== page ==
bobsaoudI had never seen anything at Wheelock Family Theatre, but I could not think of a better musical than Hairspray as an introduction to WFT’s fine work. I can’t pretend that the production didn’t have its flaws, but, looking around on opening night, I noticed that the audience more than appreciated the production for its prime importance: fun. WFT assembles a wealth of talent on its stage, complete with Equity performers and local emerging talent. This harmony provide the production with rich underscoring for the musical’s central themes of acceptance and diversity.

Leading this production is Jenna Lea Scott as the larger-than-life Tracy Turnblad, a big girl with even bigger dreams of dancing on the catchy “Corny Collins Show.” Scott grew on me as a performer, but her opening number was regrettable sub-par; perhaps I am too biased, but I consider “Good Morning, Baltimore” to be one of the show’s dynamite numbers and one of the better openings of a musical. Scott’s rendition fell flat to me, perhaps opening night jitters prevented her from truly belting this song’s optimism. Fortunately, we are treated to the introduction of the incredibly strong “teen” ensemble of the Council of the “Corny Collins Show.” This group of singers/dancers/performers save so many elements of this show, racing on-stage with energy and popping each dance move with quirk and personality. Notable stand-outs include Kyle VanZandt’s Brad (this kid can *dance* and *perform*—why he wasn’t cast as Link with his charm and easy confidence is as confusing as the mostly-forgettable Council girls); Andrew Winans’s Fender (making the most of his character’s presence on-stage); and My Theatre-favourite Jackie Theoharis’ Brenda (who first impressed with her ability to “pop” in an ensemble in Spring Awakening). Overall, however, the ensemble men impress over the ensemble women. I don’t know where WFT found and assembled such talented male performers, but they should keep them, or, even better, other companies should steal them. Many of these ensemble members could have easily played lead roles in other productions which lends itself to all-star ensemble numbers with crisp choreography, winning smiles, and over-the-top characters.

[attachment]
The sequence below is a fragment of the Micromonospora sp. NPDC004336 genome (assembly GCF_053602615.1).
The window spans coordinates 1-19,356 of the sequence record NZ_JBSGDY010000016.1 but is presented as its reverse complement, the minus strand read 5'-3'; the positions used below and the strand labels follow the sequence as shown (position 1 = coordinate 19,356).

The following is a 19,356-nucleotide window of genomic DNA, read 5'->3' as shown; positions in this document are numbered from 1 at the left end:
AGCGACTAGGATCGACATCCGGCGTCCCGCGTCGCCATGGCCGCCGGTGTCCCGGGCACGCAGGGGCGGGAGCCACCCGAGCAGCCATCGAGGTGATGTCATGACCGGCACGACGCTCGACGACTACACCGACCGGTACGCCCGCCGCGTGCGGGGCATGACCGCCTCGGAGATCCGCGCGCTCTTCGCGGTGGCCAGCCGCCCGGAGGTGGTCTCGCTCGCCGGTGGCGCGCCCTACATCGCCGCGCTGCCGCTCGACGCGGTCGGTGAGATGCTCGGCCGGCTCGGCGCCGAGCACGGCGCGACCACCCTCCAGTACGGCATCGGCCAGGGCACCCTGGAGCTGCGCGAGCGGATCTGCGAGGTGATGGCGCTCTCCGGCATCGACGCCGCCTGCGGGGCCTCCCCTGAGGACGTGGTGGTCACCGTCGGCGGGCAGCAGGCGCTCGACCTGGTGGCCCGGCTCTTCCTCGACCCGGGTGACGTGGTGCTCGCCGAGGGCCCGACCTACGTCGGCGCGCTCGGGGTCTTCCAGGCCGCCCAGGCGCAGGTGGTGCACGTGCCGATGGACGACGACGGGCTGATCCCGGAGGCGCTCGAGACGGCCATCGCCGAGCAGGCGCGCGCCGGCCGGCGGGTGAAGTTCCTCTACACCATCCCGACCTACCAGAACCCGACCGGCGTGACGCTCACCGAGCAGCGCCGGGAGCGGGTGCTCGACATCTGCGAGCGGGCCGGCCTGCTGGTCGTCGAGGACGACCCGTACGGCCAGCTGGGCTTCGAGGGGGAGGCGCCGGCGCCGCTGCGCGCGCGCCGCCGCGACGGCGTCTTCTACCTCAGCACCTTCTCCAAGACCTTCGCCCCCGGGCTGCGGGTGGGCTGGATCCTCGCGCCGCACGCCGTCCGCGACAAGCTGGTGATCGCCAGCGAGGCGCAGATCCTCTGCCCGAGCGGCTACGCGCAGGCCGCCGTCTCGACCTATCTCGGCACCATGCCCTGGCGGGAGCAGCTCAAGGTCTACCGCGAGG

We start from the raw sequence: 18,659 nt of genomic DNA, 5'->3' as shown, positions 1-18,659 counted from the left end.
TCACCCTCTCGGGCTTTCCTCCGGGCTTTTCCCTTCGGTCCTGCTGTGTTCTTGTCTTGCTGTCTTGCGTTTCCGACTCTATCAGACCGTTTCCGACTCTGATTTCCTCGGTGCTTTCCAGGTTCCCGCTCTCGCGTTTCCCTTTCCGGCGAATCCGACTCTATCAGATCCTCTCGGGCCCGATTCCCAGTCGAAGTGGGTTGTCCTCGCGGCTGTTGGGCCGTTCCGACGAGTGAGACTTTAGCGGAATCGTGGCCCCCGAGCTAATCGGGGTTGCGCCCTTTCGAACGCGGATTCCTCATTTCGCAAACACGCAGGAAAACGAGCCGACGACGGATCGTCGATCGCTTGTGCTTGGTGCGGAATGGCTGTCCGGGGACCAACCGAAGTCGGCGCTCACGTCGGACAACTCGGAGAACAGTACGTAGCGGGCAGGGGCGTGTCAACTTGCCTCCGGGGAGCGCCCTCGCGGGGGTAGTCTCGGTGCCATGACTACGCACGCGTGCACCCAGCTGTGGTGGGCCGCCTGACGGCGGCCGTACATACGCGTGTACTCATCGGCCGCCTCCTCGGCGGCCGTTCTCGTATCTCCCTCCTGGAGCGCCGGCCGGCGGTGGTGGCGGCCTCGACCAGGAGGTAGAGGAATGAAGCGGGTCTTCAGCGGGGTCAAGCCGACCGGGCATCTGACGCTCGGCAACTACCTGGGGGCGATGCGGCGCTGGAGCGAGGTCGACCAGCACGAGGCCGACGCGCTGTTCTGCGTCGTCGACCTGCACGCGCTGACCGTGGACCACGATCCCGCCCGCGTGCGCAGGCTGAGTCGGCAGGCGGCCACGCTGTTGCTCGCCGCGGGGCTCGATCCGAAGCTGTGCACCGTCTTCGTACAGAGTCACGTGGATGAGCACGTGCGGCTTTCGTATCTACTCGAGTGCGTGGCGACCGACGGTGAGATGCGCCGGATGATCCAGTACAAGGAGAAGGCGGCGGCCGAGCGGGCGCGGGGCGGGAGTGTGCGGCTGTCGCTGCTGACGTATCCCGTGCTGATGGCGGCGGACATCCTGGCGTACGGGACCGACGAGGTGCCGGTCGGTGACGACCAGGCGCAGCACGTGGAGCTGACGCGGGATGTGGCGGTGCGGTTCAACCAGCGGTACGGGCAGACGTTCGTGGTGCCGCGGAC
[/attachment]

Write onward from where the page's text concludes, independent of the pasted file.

For the most part, the production presents a campy view of the ‘60s, mirroring the John Waters’ movie. Some cast members accomplished this style better than others, however. One of the easily best performances of the night was Jennifer Beth Glick’s Penny Pingleton. Always gum-popping with naïve one-liner after one-liner to steal the show, Glick is a star presence. Her belty voice perfectly matches her larger-than-life personality, and she provides the perfect blend of camp with true characterization. Her shining moments for me were in “Mama, I’m a Big Girl Now” (surprisingly). In a somewhat of a throw-away musical number, Glick creates a Penny who yearns to be more than the bland religious “good girl” daughter that her mother wishes for her. This attention to character and detail is what makes Glick steal the show again and again throughout the night. As previously mentioned, Michael Notardonato’s Link Larkin failed to impress me. I often mention the “It” factor as a deciding quality for me when watching some roles; I find the quality in some actors’ natural demeanors onstage because I am drawn to their energy and magneticism. Notardonato might have it, but he didn’t display it nearly enough in his Link. His Link seemed reserved and lacked some of the natural appeal of the stand-out performer on the “Corny Collins Show.” Likewise, while Amber Von Tussle is not supposedly to be a memorable performer on the show, Amber is supposed to be somewhat dynamic on-stage, which, unfortunately, Jane Bernhard lacked when I saw the show. Neither Notardonato nor Bernhard were bad performers by any means, but both lacked the “wow” factor for which some of the ensemble members and Glick seemed to possess naturally.